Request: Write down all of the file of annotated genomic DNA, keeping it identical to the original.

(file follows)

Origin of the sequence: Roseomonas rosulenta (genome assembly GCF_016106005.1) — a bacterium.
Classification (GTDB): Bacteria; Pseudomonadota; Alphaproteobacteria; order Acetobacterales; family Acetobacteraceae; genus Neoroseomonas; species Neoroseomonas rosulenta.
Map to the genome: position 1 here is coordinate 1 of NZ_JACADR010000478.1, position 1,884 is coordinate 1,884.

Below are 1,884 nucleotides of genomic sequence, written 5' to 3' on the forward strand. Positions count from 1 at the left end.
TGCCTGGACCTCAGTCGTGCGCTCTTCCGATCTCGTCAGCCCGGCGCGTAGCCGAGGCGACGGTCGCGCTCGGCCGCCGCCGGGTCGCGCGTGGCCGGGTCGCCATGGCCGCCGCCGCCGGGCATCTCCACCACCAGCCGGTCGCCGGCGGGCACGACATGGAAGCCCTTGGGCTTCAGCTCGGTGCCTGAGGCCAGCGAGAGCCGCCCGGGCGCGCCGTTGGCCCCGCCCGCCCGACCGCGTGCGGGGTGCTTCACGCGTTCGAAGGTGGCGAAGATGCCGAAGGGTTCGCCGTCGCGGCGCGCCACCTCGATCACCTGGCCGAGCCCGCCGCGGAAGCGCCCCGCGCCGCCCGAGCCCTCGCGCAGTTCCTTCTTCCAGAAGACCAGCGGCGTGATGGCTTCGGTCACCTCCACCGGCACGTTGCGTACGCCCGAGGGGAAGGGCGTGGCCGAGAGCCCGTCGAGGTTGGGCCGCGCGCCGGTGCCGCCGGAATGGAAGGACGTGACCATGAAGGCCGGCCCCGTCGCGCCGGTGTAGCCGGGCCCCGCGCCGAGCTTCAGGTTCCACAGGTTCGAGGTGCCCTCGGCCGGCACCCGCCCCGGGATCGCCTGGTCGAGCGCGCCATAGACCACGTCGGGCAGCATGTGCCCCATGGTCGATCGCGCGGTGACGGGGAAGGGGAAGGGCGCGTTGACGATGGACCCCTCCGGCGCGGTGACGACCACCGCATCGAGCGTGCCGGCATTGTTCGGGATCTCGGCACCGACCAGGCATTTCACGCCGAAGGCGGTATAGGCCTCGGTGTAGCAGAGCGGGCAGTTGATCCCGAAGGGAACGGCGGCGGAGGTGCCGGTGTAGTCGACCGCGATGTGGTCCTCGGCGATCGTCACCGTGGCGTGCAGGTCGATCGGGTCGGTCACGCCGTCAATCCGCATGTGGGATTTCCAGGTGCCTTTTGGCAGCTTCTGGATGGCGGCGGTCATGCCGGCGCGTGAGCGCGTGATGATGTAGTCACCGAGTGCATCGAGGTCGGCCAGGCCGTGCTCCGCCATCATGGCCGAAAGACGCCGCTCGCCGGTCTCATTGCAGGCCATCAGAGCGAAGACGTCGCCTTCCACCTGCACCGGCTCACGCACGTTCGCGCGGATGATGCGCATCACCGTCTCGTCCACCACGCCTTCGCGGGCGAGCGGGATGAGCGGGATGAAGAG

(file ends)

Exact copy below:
Origin of the sequence: Roseomonas rosulenta (genome assembly GCF_016106005.1) — a bacterium.
Classification (GTDB): Bacteria; Pseudomonadota; Alphaproteobacteria; order Acetobacterales; family Acetobacteraceae; genus Neoroseomonas; species Neoroseomonas rosulenta.
Map to the genome: position 1 here is coordinate 1 of NZ_JACADR010000478.1, position 1,884 is coordinate 1,884.

Below are 1,884 nucleotides of genomic sequence, written 5' to 3' on the forward strand. Positions count from 1 at the left end.
TGCCTGGACCTCAGTCGTGCGCTCTTCCGATCTCGTCAGCCCGGCGCGTAGCCGAGGCGACGGTCGCGCTCGGCCGCCGCCGGGTCGCGCGTGGCCGGGTCGCCATGGCCGCCGCCGCCGGGCATCTCCACCACCAGCCGGTCGCCGGCGGGCACGACATGGAAGCCCTTGGGCTTCAGCTCGGTGCCTGAGGCCAGCGAGAGCCGCCCGGGCGCGCCGTTGGCCCCGCCCGCCCGACCGCGTGCGGGGTGCTTCACGCGTTCGAAGGTGGCGAAGATGCCGAAGGGTTCGCCGTCGCGGCGCGCCACCTCGATCACCTGGCCGAGCCCGCCGCGGAAGCGCCCCGCGCCGCCCGAGCCCTCGCGCAGTTCCTTCTTCCAGAAGACCAGCGGCGTGATGGCTTCGGTCACCTCCACCGGCACGTTGCGTACGCCCGAGGGGAAGGGCGTGGCCGAGAGCCCGTCGAGGTTGGGCCGCGCGCCGGTGCCGCCGGAATGGAAGGACGTGACCATGAAGGCCGGCCCCGTCGCGCCGGTGTAGCCGGGCCCCGCGCCGAGCTTCAGGTTCCACAGGTTCGAGGTGCCCTCGGCCGGCACCCGCCCCGGGATCGCCTGGTCGAGCGCGCCATAGACCACGTCGGGCAGCATGTGCCCCATGGTCGATCGCGCGGTGACGGGGAAGGGGAAGGGCGCGTTGACGATGGACCCCTCCGGCGCGGTGACGACCACCGCATCGAGCGTGCCGGCATTGTTCGGGATCTCGGCACCGACCAGGCATTTCACGCCGAAGGCGGTATAGGCCTCGGTGTAGCAGAGCGGGCAGTTGATCCCGAAGGGAACGGCGGCGGAGGTGCCGGTGTAGTCGACCGCGATGTGGTCCTCGGCGATCGTCACCGTGGCGTGCAGGTCGATCGGGTCGGTCACGCCGTCAATCCGCATGTGGGATTTCCAGGTGCCTTTTGGCAGCTTCTGGATGGCGGCGGTCATGCCGGCGCGTGAGCGCGTGATGATGTAGTCACCGAGTGCATCGAGGTCGGCCAGGCCGTGCTCCGCCATCATGGCCGAAAGACGCCGCTCGCCGGTCTCATTGCAGGCCATCAGAGCGAAGACGTCGCCTTCCACCTGCACCGGCTCACGCACGTTCGCGCGGATGATGCGCATCACCGTCTCGTCCACCACGCCTTCGCGGGCGAGCGGGATGAGCGGGATGAAGAG